Building an Agile Supply Chain With Strategic Sourcing

This article is for educational purposes and does not constitute legal, financial or tax advice. For specific advice applicable to your business, please contact a professional.

The retail industry is in a constant state of change. From growing consumer pressures to the juggling act of eCommerce and bricks and mortar, today’s retailers continue to adapt their business models to meet the needs of customers. So what does that mean for supply chain sourcing?

Sourcing is the act of finding suppliers who can provide the products you need to meet your sales and operating goals. It involves evaluating suppliers based on criteria such as quality, cost, reliability and ethical standards. Sourcing also includes negotiating contracts, managing supplier relationships, and ensuring a secure and reliable supply of goods to keep your business running.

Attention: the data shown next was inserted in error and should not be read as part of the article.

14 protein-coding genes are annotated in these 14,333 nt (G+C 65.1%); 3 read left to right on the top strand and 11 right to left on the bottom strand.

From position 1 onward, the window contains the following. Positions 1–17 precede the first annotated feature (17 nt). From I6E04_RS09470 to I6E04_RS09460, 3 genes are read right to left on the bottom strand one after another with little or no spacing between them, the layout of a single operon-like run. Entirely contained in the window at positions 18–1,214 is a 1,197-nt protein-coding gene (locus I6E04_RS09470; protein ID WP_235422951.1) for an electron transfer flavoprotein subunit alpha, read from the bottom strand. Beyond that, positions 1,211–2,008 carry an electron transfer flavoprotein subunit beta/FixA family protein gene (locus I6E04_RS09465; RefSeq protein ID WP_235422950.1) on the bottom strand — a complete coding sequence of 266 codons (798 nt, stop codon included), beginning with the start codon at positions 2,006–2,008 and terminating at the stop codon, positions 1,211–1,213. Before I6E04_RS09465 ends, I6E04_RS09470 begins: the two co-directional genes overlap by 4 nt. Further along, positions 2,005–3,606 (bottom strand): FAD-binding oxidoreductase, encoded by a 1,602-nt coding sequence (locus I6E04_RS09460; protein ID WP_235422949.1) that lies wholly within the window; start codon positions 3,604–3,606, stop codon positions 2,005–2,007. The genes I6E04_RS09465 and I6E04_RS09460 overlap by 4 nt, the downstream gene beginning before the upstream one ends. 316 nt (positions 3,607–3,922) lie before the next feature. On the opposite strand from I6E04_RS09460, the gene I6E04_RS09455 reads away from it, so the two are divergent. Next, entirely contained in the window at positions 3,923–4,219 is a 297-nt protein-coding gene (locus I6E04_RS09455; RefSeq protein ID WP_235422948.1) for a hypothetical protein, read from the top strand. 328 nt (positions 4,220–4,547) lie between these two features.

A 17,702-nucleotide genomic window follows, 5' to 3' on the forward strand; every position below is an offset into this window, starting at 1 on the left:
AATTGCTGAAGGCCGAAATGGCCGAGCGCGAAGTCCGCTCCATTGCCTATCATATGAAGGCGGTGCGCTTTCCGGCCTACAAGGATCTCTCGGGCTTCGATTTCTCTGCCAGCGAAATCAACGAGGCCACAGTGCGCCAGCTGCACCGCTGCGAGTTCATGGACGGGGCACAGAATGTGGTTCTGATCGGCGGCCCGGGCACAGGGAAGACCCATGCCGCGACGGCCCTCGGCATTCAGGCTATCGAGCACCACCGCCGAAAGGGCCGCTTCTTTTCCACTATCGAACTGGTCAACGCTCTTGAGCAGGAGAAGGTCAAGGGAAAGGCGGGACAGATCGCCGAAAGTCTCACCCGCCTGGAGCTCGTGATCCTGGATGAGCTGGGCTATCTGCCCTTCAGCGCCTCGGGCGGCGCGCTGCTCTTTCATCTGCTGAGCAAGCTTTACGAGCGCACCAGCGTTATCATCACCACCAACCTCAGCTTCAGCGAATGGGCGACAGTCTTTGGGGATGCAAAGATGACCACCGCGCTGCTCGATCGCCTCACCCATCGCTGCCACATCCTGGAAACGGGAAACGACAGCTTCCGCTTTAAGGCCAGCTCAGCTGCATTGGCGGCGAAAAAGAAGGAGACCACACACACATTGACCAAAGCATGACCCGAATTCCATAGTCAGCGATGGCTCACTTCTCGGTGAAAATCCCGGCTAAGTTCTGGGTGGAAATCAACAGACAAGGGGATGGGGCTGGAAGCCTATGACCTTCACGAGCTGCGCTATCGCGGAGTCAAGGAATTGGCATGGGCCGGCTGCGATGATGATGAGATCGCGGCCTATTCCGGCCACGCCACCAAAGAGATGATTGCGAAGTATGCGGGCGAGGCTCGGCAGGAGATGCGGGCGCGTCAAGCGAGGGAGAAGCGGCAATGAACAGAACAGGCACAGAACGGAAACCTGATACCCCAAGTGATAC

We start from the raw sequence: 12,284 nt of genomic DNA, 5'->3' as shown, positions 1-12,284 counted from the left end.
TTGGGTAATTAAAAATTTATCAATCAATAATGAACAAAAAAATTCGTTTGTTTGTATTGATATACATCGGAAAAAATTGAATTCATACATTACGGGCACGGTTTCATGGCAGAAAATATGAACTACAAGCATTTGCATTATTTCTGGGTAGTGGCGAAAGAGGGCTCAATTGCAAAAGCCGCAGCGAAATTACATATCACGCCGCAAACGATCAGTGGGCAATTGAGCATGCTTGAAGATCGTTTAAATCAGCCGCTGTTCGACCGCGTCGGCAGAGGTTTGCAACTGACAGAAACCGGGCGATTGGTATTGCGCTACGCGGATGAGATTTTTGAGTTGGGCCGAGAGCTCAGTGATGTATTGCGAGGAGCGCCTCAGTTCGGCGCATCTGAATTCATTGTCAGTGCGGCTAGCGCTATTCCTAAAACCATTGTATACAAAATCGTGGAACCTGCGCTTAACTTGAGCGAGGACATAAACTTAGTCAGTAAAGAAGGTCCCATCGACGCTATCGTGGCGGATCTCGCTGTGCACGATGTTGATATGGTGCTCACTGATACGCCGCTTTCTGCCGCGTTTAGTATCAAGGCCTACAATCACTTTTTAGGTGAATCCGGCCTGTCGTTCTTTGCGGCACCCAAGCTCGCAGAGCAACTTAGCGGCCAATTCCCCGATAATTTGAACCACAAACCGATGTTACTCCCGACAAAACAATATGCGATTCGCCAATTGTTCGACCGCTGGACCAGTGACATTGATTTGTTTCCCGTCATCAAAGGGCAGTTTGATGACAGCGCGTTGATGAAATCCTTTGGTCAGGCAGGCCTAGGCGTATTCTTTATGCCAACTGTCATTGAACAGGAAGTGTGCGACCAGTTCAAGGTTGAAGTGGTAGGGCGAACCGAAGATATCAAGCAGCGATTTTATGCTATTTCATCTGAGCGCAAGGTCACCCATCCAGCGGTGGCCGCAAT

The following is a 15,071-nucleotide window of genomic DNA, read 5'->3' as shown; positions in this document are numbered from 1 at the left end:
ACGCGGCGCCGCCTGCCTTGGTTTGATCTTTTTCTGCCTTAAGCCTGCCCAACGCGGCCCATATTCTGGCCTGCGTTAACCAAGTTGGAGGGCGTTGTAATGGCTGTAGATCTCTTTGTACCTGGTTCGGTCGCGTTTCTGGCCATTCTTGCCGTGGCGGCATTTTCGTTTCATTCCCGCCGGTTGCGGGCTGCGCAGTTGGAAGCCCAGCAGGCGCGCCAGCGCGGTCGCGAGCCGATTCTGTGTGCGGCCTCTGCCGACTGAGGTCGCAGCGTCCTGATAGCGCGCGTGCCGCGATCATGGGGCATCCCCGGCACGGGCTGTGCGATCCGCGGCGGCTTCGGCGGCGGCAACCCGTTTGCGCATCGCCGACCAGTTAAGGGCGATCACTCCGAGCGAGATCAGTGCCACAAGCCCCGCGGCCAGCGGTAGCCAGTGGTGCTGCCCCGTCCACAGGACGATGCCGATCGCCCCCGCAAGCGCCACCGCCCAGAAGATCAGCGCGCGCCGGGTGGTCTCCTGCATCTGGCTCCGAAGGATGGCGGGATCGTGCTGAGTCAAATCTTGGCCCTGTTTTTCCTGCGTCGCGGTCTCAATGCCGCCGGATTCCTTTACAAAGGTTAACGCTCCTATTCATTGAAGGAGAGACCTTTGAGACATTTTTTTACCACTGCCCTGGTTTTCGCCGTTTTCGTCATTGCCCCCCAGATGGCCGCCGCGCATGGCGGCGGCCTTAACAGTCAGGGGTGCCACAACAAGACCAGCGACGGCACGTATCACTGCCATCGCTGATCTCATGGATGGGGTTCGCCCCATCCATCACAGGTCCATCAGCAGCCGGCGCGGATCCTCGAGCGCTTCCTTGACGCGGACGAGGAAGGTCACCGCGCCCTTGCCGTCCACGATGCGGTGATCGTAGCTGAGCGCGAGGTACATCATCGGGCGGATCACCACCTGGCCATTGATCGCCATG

These supplier relationships play an essential role in your supply chain. They require a delicate balance of procuring high-quality goods from vendors you can rely on year after year, while sourcing them at a cost that provides profitable margins.

To do this, a seamless pipeline that ensures reliability and quality despite uncertainties that may lie ahead for your supply chain is vital. These are the steps businesses should take to identify requirements, vet suppliers, and manage those relationships for long-term success.

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Identifying your customer’s needs

The first step in the sourcing process is to figure out what you actually want to source. What are the items your customer wants to buy, and what do you need to do to get those items on your shelves?

Retailers often use software or third-party apps and their online marketplaces to discover new products. Square for Retail helps streamline this process by connecting your apps to work together seamlessly.

Keep in mind that your inventory needs may change over time and should be continuously evaluated. For example, sustainability may not have been on your list years ago, but today it is a top priority for many retailers. Ethical sourcing policies and assessing a suppliers’ social and environmental practices is important to both business owners and consumers, with research indicating that 84% of customers citing poor environmental practices would alienate them from a brand.